"The government brutally punishes all unauthorized forms of religious and political expression," says HRW. "Dozens of forcibly disappeared are presumably held in Turkmen prisons."

As for Uzbekistan, HRW says that since "President Shavkat Mirziyoyev assumed the presidency in 2016, the government has taken some concrete steps to improve the country's human rights record."

"Nevertheless, Uzbekistan's political system remains largely authoritarian," the rights group says. "Many reform promises remain unfulfilled. Thousands of people, mainly peaceful religious believers, remain in prison on false charges. During 2020, there were reports of torture and ill-treatment in prisons, most former prisoners were not rehabilitated, journalists and activists were persecuted, independent rights groups were denied registration, and forced labor was not eliminated."

In Tajikistan, HRW reports that "authorities continued to jail government critics, including opposition activists and journalists, for lengthy prison terms on politically motivated grounds. They also intensified harassment of relatives of peaceful dissidents abroad and continued to forcibly return political opponents from abroad using politically motivated extradition requests."

"The government severely restricts freedom of expression, association, assembly, and religion, including through heavy censorship of the internet," the group says. "Until the end of April, the Tajik government denied the existence of the Covid-19 virus in the country and was late to introduce meaningful measures to slow its spread."

In Kazakhstan, HRW says that "President Kasym-Jomart Tokaev's promises for reform did not bring about meaningful improvements in... human rights record in 2020. Government critics faced harassment and prosecution, and free speech was suppressed, especially in the context of the Covid-19 pandemic."

In Kyrgyzstan "the death in custody of the wrongfully imprisoned human rights defender Azimjon Askarov in July was one of the low points of [the nation's] rights record during the year," says HRW. "Kyrgyzstan held parliamentary elections in October, which international observers found to be competitive but tainted by claims of vote buying."

Nevertheless, the Biden administration, like its predecessors, is keen to work with Central Asian regimes to achieve U.S. strategic objectives, even if regional dictators are less inclined to partner with Washington than they were before.

U.S. State Department spokesperson Ned Price said Wednesday that the Central Asian governments "will make sovereign decisions about their level of the cooperation with the United States" after American troops leave Afghanistan.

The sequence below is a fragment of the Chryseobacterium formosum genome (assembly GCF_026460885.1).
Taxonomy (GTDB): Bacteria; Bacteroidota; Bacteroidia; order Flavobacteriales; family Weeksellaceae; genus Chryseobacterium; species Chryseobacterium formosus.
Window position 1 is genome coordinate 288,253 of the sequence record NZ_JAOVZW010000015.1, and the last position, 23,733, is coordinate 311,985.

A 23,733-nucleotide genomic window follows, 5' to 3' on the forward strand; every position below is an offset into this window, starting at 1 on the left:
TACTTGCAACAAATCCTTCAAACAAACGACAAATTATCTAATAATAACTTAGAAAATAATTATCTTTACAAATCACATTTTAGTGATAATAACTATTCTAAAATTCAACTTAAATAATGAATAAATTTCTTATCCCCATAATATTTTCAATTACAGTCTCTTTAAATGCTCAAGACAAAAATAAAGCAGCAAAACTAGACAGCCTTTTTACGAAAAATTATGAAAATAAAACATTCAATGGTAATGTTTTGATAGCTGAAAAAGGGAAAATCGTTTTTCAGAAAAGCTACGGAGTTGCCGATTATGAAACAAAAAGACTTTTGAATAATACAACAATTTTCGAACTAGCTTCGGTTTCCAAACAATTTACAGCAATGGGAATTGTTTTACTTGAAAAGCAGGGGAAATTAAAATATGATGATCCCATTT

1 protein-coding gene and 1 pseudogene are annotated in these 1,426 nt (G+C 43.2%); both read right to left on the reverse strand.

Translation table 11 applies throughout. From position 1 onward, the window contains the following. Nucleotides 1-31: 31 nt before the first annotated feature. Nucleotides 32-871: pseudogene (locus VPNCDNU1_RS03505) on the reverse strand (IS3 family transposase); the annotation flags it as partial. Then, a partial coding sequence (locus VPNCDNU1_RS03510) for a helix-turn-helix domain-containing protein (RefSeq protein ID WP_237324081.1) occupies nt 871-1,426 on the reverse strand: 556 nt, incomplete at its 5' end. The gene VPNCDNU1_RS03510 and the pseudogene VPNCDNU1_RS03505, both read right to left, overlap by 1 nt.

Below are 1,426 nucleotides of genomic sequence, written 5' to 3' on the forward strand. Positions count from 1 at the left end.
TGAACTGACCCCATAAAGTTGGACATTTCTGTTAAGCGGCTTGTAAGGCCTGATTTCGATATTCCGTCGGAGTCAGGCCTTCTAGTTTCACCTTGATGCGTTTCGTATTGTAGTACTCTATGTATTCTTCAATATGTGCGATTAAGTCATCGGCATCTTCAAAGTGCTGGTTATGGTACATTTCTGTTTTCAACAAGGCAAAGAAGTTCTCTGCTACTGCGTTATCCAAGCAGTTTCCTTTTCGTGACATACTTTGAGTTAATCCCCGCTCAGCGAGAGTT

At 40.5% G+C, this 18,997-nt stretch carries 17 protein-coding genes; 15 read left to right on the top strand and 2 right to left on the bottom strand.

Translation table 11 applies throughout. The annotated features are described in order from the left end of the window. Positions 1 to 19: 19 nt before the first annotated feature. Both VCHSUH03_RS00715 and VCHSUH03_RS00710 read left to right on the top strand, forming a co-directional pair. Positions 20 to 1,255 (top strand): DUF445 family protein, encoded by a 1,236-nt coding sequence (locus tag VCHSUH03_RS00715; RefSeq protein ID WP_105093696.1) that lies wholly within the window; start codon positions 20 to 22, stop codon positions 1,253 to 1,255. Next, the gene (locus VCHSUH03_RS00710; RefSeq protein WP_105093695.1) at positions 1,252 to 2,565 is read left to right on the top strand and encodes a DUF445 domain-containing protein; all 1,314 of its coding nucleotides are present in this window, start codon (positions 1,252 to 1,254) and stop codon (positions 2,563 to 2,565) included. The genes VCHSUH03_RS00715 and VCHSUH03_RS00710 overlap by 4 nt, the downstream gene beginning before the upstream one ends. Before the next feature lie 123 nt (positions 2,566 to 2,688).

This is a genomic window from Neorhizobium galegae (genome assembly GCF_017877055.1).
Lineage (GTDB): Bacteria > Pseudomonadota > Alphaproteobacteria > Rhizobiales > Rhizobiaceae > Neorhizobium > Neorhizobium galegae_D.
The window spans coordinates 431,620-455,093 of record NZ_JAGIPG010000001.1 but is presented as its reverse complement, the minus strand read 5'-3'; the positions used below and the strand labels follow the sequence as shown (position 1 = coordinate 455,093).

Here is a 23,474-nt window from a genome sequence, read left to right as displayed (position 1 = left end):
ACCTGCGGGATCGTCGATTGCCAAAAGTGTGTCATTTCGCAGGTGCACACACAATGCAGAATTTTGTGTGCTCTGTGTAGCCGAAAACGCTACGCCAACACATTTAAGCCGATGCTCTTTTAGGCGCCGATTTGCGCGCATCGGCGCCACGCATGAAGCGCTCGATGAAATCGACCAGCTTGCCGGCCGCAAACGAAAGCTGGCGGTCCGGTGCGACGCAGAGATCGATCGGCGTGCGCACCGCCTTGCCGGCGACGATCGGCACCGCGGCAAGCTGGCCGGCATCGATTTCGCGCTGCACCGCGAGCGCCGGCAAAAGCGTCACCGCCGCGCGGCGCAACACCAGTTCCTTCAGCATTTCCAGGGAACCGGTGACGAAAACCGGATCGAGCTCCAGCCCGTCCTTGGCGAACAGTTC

Price added that a stable post-U.S. withdrawal Afghanistan is "not only in our interests... it is much more and certainly in the immediate interests of Afghanistan's neighbors."

John Herbst, a former U.S. ambassador to Uzbekistan who was instrumental in securing American access to bases there after 9/11, told the AP that U.S. credibility in Central Asia has "taken a hit through our failures in Afghanistan."

"Is that a mortal hit? Probably not," said Herbst. "But it's still a very powerful factor."

The U.S. is vying with Russia—with which the Central Asian republics were united during the era of the former Soviet Union—China, and, increasingly, the Taliban, which has launched a neighborly charm offensive of its own, for influence in the region.

"Russia has strong historical, cultural, economic, and societal ties with the Central Asian region and is seeking to reassert its influence there, to counter the influence of actors from outside of the region, particularly the U.S.," Tracey German, a specialist in Russian foreign and security policy at the Defense Studies Department at King's College London, told Newsweek. "It views the region as its own strategic backyard."

Earlier this week, Russian Deputy Foreign Minister Sergei Ryabkov said, "I would emphasize that the redeployment of the American permanent military presence to the countries neighboring Afghanistan is unacceptable."

"We told the Americans in a direct and straightforward way that it would change a lot of things not only in our perceptions of what's going on in that important region, but also in our relations with the United States," he added.

As for the Taliban, it has in recent months been dispatching its own diplomats to regional capitals in a bid to shore up relations with its neighbors. However, Herbst said that "all the countries in the region... have to worry about Taliban intentions."